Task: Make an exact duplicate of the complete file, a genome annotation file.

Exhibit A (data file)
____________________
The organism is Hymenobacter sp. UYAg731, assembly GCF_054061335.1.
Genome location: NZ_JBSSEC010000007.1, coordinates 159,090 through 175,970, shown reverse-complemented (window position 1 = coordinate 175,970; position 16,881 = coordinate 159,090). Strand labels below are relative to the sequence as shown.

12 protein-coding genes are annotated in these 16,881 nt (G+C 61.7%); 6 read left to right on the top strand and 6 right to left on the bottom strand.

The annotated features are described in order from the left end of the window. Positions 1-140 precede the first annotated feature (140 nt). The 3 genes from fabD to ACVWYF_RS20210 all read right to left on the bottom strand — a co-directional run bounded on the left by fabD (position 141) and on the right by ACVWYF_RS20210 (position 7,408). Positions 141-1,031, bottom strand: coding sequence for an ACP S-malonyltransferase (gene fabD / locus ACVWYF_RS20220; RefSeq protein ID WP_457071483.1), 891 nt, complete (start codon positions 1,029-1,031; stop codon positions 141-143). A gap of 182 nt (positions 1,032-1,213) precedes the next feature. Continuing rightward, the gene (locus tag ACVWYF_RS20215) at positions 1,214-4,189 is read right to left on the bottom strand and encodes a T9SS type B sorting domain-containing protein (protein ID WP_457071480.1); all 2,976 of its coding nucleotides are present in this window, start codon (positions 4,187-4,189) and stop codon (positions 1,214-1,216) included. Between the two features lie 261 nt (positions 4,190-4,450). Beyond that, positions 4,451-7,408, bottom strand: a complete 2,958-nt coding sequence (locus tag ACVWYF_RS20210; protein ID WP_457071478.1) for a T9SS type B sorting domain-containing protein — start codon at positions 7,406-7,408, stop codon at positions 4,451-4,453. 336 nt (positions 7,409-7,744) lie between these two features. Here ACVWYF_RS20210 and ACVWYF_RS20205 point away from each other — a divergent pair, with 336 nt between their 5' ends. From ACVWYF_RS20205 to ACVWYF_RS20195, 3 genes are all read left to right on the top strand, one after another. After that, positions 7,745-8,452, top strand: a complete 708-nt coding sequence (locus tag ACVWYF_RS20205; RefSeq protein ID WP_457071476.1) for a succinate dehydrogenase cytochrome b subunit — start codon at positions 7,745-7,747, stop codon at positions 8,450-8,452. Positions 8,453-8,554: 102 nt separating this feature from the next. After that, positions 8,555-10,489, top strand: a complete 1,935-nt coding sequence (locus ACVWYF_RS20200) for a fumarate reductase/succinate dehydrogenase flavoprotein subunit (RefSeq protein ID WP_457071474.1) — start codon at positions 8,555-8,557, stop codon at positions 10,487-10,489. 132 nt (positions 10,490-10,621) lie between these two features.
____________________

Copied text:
The organism is Hymenobacter sp. UYAg731, assembly GCF_054061335.1.
Genome location: NZ_JBSSEC010000007.1, coordinates 159,090 through 175,970, shown reverse-complemented (window position 1 = coordinate 175,970; position 16,881 = coordinate 159,090). Strand labels below are relative to the sequence as shown.

12 protein-coding genes are annotated in these 16,881 nt (G+C 61.7%); 6 read left to right on the top strand and 6 right to left on the bottom strand.

The annotated features are described in order from the left end of the window. Positions 1-140 precede the first annotated feature (140 nt). The 3 genes from fabD to ACVWYF_RS20210 all read right to left on the bottom strand — a co-directional run bounded on the left by fabD (position 141) and on the right by ACVWYF_RS20210 (position 7,408). Positions 141-1,031, bottom strand: coding sequence for an ACP S-malonyltransferase (gene fabD / locus ACVWYF_RS20220; RefSeq protein ID WP_457071483.1), 891 nt, complete (start codon positions 1,029-1,031; stop codon positions 141-143). A gap of 182 nt (positions 1,032-1,213) precedes the next feature. Continuing rightward, the gene (locus tag ACVWYF_RS20215) at positions 1,214-4,189 is read right to left on the bottom strand and encodes a T9SS type B sorting domain-containing protein (protein ID WP_457071480.1); all 2,976 of its coding nucleotides are present in this window, start codon (positions 4,187-4,189) and stop codon (positions 1,214-1,216) included. Between the two features lie 261 nt (positions 4,190-4,450). Beyond that, positions 4,451-7,408, bottom strand: a complete 2,958-nt coding sequence (locus tag ACVWYF_RS20210; protein ID WP_457071478.1) for a T9SS type B sorting domain-containing protein — start codon at positions 7,406-7,408, stop codon at positions 4,451-4,453. 336 nt (positions 7,409-7,744) lie between these two features. Here ACVWYF_RS20210 and ACVWYF_RS20205 point away from each other — a divergent pair, with 336 nt between their 5' ends. From ACVWYF_RS20205 to ACVWYF_RS20195, 3 genes are all read left to right on the top strand, one after another. After that, positions 7,745-8,452, top strand: a complete 708-nt coding sequence (locus tag ACVWYF_RS20205; RefSeq protein ID WP_457071476.1) for a succinate dehydrogenase cytochrome b subunit — start codon at positions 7,745-7,747, stop codon at positions 8,450-8,452. Positions 8,453-8,554: 102 nt separating this feature from the next. After that, positions 8,555-10,489, top strand: a complete 1,935-nt coding sequence (locus ACVWYF_RS20200) for a fumarate reductase/succinate dehydrogenase flavoprotein subunit (RefSeq protein ID WP_457071474.1) — start codon at positions 8,555-8,557, stop codon at positions 10,487-10,489. 132 nt (positions 10,490-10,621) lie between these two features.